Just as business conferences and travel have begun to rebound from the recession, the Fairplex in Pomona is branching out from carnival rides and pig races with the opening of an 85,000-square-foot conference center.
The $28-million Fairplex Conference Center, built with federal and local government money, is projected to generate $30 million in economic impact annually, plus $1.4 million a year in local and federal tax revenue, and to support nearly 280 full-time jobs.
The conference center already has about $3 million in reservations over the next three or four years, and the adjoining Sheraton Fairplex Hotel & Conference Center has picked up nearly 5,000 additional overnight bookings for 2012 as a result, according to hotel officials.
"It's going to fill a niche," Pomona Mayor Elliott Rothman said. "The bottom line is that we are going to make a lot of money for the city of Pomona with this."
Representatives of the Fairplex, which is home to the Los Angeles County Fair each fall, said they hope the facility will help spur business during the weekdays in addition to the weekends, when the Fairplex is typically bustling with festivals and concerts.
The new conference center was announced two years ago, when many of the nation's corporations were cutting funding for business travel and conferences because of the lingering effects of the economic meltdown.
In 2009, nearly 75% of managers who plan travel for large corporations said they cut spending by as much as 30%, according to a survey by the Global Business Travel Assn., a trade group.
But with a rebounding economy, spending on business travel reached $251.9 billion in 2011, up 7.6% from the previous year, the association said. The group forecasts that business travel spending will jump 4.6% in 2012.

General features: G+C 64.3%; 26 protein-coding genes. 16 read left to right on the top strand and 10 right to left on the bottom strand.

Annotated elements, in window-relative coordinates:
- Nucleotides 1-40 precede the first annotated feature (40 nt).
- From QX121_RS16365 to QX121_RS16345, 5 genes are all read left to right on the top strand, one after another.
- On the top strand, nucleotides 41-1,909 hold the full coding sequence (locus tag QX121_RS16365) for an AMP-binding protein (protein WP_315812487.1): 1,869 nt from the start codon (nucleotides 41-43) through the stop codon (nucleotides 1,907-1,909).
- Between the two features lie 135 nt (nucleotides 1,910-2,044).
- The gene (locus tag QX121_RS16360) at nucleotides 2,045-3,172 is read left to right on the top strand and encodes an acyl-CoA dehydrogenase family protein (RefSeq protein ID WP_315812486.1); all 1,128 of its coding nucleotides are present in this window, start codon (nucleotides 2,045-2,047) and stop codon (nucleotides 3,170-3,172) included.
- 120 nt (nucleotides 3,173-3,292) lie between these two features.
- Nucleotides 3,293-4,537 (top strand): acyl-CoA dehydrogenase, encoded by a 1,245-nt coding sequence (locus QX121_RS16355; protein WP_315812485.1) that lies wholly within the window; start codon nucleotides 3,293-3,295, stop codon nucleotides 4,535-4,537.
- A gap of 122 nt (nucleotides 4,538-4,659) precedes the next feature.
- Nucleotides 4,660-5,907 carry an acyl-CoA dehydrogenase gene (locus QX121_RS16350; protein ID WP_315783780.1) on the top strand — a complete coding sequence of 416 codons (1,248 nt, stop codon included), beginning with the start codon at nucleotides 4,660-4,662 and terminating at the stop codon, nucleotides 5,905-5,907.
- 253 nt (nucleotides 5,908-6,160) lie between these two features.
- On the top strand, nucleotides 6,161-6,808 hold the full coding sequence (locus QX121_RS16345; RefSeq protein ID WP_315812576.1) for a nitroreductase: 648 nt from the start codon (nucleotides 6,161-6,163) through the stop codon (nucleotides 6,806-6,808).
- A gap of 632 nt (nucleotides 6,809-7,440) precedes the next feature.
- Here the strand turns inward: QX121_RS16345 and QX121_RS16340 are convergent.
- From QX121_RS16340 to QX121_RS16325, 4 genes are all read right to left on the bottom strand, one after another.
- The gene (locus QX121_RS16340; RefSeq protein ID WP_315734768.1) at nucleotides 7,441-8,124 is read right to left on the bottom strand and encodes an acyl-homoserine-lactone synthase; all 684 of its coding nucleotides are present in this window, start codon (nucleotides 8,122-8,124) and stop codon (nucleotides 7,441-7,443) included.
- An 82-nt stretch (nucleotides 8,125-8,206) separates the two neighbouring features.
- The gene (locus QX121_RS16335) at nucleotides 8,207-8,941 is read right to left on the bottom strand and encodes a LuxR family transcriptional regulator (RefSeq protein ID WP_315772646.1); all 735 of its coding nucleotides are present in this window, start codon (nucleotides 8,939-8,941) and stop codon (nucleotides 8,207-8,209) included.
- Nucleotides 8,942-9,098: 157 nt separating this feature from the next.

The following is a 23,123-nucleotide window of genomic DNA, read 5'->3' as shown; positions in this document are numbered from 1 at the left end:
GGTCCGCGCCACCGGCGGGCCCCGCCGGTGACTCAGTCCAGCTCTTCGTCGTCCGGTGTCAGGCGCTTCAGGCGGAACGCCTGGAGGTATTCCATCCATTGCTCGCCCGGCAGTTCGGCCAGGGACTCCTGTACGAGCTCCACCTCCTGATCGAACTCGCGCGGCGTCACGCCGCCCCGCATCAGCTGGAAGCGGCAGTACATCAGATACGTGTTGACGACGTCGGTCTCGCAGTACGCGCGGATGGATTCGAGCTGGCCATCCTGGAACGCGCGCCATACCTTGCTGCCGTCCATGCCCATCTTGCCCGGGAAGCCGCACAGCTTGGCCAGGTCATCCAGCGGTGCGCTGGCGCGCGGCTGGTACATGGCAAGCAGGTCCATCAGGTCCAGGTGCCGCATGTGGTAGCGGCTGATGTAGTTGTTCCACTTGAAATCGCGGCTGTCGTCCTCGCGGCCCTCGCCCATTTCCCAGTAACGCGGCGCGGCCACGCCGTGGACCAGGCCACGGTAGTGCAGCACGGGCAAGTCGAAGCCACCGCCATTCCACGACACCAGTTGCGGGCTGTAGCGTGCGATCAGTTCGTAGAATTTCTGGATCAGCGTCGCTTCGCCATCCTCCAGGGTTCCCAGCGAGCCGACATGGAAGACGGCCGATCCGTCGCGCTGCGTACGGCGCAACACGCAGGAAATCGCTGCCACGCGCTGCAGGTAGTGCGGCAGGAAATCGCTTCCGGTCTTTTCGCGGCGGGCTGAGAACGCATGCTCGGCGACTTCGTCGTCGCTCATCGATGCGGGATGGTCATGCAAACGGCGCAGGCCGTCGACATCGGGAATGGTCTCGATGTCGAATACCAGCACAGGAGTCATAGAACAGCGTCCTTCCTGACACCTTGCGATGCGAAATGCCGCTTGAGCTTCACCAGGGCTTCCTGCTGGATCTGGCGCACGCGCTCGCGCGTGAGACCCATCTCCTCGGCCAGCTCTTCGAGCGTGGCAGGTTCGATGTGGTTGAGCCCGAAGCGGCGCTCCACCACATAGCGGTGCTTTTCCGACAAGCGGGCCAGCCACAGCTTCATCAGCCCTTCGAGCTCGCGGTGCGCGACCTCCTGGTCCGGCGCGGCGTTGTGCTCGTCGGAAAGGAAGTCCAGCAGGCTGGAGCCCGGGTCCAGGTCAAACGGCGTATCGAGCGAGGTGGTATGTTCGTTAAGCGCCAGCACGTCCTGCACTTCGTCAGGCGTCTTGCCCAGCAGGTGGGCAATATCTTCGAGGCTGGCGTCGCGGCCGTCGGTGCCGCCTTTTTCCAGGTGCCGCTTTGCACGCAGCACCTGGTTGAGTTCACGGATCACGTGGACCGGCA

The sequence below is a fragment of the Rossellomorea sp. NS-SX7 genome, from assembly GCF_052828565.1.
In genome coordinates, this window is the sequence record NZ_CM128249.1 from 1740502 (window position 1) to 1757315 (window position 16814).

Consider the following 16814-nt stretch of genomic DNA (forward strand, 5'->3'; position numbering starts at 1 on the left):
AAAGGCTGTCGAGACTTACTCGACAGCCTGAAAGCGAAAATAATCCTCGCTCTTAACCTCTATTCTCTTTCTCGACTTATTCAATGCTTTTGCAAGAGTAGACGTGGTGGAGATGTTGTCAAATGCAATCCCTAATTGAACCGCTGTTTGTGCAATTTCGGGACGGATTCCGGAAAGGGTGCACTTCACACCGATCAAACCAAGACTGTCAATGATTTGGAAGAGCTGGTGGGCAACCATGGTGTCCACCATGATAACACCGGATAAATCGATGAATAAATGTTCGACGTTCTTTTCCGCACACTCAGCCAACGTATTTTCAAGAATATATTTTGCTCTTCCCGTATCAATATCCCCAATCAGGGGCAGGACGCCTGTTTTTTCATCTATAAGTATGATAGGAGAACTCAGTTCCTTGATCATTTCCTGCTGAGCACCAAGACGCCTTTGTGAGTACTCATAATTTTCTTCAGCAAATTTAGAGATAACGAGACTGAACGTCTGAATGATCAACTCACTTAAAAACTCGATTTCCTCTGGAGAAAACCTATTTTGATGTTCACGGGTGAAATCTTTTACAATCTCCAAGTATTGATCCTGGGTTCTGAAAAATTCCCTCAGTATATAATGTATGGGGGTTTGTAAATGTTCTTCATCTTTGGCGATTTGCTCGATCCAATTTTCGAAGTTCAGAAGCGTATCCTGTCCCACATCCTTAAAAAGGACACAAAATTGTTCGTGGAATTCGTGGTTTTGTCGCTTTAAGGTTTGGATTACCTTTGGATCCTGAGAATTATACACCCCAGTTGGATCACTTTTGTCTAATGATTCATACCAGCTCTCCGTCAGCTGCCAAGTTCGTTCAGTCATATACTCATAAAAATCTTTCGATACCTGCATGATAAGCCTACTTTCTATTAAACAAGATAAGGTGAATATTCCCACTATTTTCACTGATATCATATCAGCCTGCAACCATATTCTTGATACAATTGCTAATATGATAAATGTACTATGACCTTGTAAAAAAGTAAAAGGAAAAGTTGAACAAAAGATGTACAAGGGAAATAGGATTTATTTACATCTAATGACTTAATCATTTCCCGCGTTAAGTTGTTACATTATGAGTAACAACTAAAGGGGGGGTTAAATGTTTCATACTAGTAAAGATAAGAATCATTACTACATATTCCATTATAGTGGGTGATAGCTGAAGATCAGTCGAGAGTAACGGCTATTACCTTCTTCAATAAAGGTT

Workers built the conference center by remodeling an existing 1930s-era 35,620-square-foot exhibit hall and attaching a new 50,000-square-foot building.
During Wednesday's grand opening ceremony, Rep. Grace F. Napolitano (D-Norwalk) said she was frustrated that former Gov. Arnold Schwarzenegger's administration declined to contribute state money for construction of the project.
"The fact that we couldn't get the state to support us was disheartening," she said.
Southern California boasts more than a dozen facilities with 85,000 square feet or more of exhibit and conference space. That includes the Ontario Convention Center — with 225,000 square feet — only 10 miles away from the Fairplex, according to Cvent, an online firm that provides management software for meetings and conferences.
Still, the Fairplex Conference Center, which has been open unofficially since January, has already hosted gatherings for Southern California Edison and a training session for doctors for Kaiser Permanente. Armstrong Garden Centers and Anheuser-Busch also held trade shows and other events there recently.